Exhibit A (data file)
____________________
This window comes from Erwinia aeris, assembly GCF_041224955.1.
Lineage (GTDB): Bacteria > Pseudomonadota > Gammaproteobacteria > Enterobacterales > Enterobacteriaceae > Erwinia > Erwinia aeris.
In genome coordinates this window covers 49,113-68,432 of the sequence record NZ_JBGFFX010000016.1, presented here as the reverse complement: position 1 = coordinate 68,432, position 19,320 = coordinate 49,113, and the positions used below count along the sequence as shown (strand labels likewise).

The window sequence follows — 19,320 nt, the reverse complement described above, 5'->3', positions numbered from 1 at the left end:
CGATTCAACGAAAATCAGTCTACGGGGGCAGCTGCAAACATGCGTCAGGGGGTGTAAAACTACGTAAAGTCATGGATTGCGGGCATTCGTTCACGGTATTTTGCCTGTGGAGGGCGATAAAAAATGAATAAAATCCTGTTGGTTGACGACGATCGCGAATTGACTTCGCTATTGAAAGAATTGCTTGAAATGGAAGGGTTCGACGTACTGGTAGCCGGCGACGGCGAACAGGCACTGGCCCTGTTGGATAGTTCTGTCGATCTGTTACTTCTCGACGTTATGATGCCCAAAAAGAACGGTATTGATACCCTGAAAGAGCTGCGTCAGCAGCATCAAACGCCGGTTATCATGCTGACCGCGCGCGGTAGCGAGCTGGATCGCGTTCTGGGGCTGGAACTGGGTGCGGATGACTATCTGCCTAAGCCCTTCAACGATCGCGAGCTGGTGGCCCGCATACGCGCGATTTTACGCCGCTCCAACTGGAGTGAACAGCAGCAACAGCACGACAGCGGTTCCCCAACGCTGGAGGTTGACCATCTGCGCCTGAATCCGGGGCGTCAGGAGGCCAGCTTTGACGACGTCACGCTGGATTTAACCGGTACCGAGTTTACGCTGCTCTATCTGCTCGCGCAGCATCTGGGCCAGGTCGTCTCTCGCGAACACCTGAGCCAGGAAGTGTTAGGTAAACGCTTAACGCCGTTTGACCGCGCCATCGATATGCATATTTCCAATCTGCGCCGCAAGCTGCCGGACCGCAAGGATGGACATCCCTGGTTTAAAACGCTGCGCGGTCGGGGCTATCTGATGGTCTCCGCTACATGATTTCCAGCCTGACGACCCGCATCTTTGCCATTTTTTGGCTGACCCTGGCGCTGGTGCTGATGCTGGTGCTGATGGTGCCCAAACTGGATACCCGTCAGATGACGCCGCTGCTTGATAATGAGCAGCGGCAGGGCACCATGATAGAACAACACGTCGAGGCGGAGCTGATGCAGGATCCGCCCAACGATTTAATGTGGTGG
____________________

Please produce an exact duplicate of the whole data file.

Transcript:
This window comes from Erwinia aeris, assembly GCF_041224955.1.
Lineage (GTDB): Bacteria > Pseudomonadota > Gammaproteobacteria > Enterobacterales > Enterobacteriaceae > Erwinia > Erwinia aeris.
In genome coordinates this window covers 49,113-68,432 of the sequence record NZ_JBGFFX010000016.1, presented here as the reverse complement: position 1 = coordinate 68,432, position 19,320 = coordinate 49,113, and the positions used below count along the sequence as shown (strand labels likewise).

The window sequence follows — 19,320 nt, the reverse complement described above, 5'->3', positions numbered from 1 at the left end:
CGATTCAACGAAAATCAGTCTACGGGGGCAGCTGCAAACATGCGTCAGGGGGTGTAAAACTACGTAAAGTCATGGATTGCGGGCATTCGTTCACGGTATTTTGCCTGTGGAGGGCGATAAAAAATGAATAAAATCCTGTTGGTTGACGACGATCGCGAATTGACTTCGCTATTGAAAGAATTGCTTGAAATGGAAGGGTTCGACGTACTGGTAGCCGGCGACGGCGAACAGGCACTGGCCCTGTTGGATAGTTCTGTCGATCTGTTACTTCTCGACGTTATGATGCCCAAAAAGAACGGTATTGATACCCTGAAAGAGCTGCGTCAGCAGCATCAAACGCCGGTTATCATGCTGACCGCGCGCGGTAGCGAGCTGGATCGCGTTCTGGGGCTGGAACTGGGTGCGGATGACTATCTGCCTAAGCCCTTCAACGATCGCGAGCTGGTGGCCCGCATACGCGCGATTTTACGCCGCTCCAACTGGAGTGAACAGCAGCAACAGCACGACAGCGGTTCCCCAACGCTGGAGGTTGACCATCTGCGCCTGAATCCGGGGCGTCAGGAGGCCAGCTTTGACGACGTCACGCTGGATTTAACCGGTACCGAGTTTACGCTGCTCTATCTGCTCGCGCAGCATCTGGGCCAGGTCGTCTCTCGCGAACACCTGAGCCAGGAAGTGTTAGGTAAACGCTTAACGCCGTTTGACCGCGCCATCGATATGCATATTTCCAATCTGCGCCGCAAGCTGCCGGACCGCAAGGATGGACATCCCTGGTTTAAAACGCTGCGCGGTCGGGGCTATCTGATGGTCTCCGCTACATGATTTCCAGCCTGACGACCCGCATCTTTGCCATTTTTTGGCTGACCCTGGCGCTGGTGCTGATGCTGGTGCTGATGGTGCCCAAACTGGATACCCGTCAGATGACGCCGCTGCTTGATAATGAGCAGCGGCAGGGCACCATGATAGAACAACACGTCGAGGCGGAGCTGATGCAGGATCCGCCCAACGATTTAATGTGGTGG